The sector is struggling with a number of issues, including a shortage of workers – made worse since the UK’s exit from the European Union – as well as high energy costs, and low returns from the supermarkets that buy their produce.
We sent a reporter to do his own grocery shop in April 2022. Below is how the prices changed in just one year.
Pasta – up 26%
Pasta is among some of the items seeing the highest price increase, going up by 19 per cent in a year from 75p for a 500g packet to £0.95. The cost is still shy of £1 but, pasta, widely regarded as a cheaper meal option is becoming relatively costly.
Milk – up 19%
On 1 April, the price of a four-pint carton of semi-skimmed milk was £1.30; however in a year it has shot up 19 per cent. Dairy products are among some of the hardest hit items by food inflation.
Waitrose, which has seen the cost of cheese going up in its stores, has said no one is exempt from the impact of inflation.
Dragon Welsh Mature Cheddar 180g at Asda, increased from £1 in the three months to the end of March last year to £1.80 across the same period this year – an 80 per cent hike year on year.
Butter – up 37%
A 400g packet of butter saw one of the largest increases in price in the last year, going from £2.55 in our shop in April and rising to £3.50 this year.
With pressures on cooking oil due to the war in Ukraine, butter prices could continue to increase.
Bananas – down 28%
A bunch of four bananas saw a noticeable dip over 12 months, dropping 28 per cent from £1 for 4 bananas to £0.72 this year.
Eggs – up 27%
A six-pack of medium-sized Tesco eggs has also increased over the year, going from £1.10 in April to £1.40 this year.
The poultry sector was hit by shortages towards the end of 2022 and early 2023 brought on by supply chain issues.
Cereals – down 17%
Shoppers will be glad to know that some items on our grocery list went down since last year.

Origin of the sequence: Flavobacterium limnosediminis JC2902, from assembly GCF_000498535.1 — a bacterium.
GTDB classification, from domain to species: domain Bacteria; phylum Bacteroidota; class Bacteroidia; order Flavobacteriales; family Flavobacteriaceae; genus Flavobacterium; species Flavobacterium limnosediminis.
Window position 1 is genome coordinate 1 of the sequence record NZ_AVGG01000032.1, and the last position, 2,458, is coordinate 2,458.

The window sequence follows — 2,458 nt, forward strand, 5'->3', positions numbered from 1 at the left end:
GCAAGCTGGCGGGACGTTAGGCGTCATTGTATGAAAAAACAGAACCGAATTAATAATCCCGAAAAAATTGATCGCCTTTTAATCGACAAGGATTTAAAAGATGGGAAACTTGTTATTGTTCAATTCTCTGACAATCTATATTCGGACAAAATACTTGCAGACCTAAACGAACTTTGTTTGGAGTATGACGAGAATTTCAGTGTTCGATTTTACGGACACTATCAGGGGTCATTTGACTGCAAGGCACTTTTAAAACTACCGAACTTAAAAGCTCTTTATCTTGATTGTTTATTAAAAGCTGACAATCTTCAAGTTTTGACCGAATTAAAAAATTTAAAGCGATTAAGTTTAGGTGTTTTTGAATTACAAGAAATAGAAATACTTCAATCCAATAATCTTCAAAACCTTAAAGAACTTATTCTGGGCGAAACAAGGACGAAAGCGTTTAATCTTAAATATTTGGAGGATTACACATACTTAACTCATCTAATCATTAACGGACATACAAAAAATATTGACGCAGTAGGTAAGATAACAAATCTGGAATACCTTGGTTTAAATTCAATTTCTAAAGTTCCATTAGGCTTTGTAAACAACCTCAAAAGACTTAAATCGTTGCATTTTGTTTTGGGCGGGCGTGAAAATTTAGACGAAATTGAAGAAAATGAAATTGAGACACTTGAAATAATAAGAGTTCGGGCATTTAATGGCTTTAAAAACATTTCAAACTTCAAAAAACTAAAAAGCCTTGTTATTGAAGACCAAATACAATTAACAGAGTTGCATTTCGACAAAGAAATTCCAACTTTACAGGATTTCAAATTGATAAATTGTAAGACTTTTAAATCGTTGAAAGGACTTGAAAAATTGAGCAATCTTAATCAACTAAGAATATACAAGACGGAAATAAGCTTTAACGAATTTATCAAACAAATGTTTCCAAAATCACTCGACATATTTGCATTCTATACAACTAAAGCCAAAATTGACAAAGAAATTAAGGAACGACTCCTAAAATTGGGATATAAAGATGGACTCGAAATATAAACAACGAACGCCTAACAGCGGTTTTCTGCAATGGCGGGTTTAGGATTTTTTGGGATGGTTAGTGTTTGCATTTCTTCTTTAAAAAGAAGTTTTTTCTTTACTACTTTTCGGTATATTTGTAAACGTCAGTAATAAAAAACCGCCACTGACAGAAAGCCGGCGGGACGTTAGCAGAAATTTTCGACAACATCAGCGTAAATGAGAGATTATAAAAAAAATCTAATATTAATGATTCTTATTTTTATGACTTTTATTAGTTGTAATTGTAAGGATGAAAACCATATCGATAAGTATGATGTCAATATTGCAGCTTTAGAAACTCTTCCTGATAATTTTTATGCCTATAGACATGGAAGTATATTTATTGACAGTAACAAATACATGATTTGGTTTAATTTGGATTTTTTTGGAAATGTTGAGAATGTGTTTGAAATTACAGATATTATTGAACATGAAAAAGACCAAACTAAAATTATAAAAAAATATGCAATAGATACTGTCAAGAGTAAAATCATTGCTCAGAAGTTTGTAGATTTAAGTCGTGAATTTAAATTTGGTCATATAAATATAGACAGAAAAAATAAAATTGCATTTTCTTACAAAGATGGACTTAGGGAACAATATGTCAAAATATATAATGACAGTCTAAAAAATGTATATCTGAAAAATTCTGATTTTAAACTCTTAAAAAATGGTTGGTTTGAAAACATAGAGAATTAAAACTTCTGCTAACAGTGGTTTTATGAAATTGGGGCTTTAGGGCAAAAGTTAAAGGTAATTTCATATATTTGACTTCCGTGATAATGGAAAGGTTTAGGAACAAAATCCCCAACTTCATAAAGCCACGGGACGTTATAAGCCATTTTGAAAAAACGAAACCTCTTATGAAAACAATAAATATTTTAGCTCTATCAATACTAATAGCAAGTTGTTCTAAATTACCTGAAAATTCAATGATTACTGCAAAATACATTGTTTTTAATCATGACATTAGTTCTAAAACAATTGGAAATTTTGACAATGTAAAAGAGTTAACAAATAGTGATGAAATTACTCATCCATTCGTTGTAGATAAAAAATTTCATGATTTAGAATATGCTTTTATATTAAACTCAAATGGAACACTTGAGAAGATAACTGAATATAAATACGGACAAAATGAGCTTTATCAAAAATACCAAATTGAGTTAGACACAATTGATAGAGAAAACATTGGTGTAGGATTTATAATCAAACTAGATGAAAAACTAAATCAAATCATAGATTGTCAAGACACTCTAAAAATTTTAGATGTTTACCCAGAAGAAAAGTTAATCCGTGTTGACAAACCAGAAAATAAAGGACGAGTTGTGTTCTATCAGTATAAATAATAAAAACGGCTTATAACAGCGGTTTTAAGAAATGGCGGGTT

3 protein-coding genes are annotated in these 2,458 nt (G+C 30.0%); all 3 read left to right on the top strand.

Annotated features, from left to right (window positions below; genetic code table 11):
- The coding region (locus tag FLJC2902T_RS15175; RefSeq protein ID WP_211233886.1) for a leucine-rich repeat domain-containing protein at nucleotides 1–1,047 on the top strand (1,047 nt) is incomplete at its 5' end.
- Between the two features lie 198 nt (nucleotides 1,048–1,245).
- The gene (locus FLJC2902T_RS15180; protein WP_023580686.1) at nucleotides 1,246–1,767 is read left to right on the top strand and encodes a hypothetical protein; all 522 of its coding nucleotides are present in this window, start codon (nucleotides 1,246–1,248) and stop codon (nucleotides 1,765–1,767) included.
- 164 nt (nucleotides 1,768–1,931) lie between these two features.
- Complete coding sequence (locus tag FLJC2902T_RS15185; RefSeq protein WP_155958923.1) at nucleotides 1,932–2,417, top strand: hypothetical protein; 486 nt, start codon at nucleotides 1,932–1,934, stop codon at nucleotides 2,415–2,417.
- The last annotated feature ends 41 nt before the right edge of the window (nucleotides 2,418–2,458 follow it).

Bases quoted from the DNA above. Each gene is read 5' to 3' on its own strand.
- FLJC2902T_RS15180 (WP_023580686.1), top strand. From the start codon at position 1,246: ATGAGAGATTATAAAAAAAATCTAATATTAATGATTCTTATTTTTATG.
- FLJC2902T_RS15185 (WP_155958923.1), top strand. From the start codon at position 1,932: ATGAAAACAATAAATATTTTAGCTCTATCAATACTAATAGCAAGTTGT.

One of these was cereal. Nesquik (375g) was £2.30 for a box in April, dropping to £1.99 this year – a 17 per cent reduction.
In our shop an 800g loaf of Hovis brown bread dropped in price from £1.20 in April to £1.45 this year – a 26 per cent increase.
The war in Ukraine continues to limit the export of grain will have contributed to higher prices.
Beef mince –up 5%
The price of beef mince has increased 5 per cent in a year going from £2.85 in April 2022 to £3.00 this year.
Sweet potatoes – down 23%
Our reporter chose to go for a personal choice over the more widely bought regular spuds and in more good news the price of sweet potatoes decreased 23 per cent from £1.30 to £0.99 for a 1kg packet.
Baked beans – up 25%
The price of a can of baked beans has also increased going from £0.40 last year to £0.50 this year for a tin of Tesco own brand.
Chopped tomatoes – no change
A tin of Tesco’s own brand chopped tomatoes also stalled in the last 12 months, staying at £0.45 pence a tin.
However, the same can’t be said for other tomato-based products. Tomato ketchup was up 5 per cent in price in the year to April, while 400g of fresh tomatoes saw a slight uptick of 1.5 per cent according to the ONS.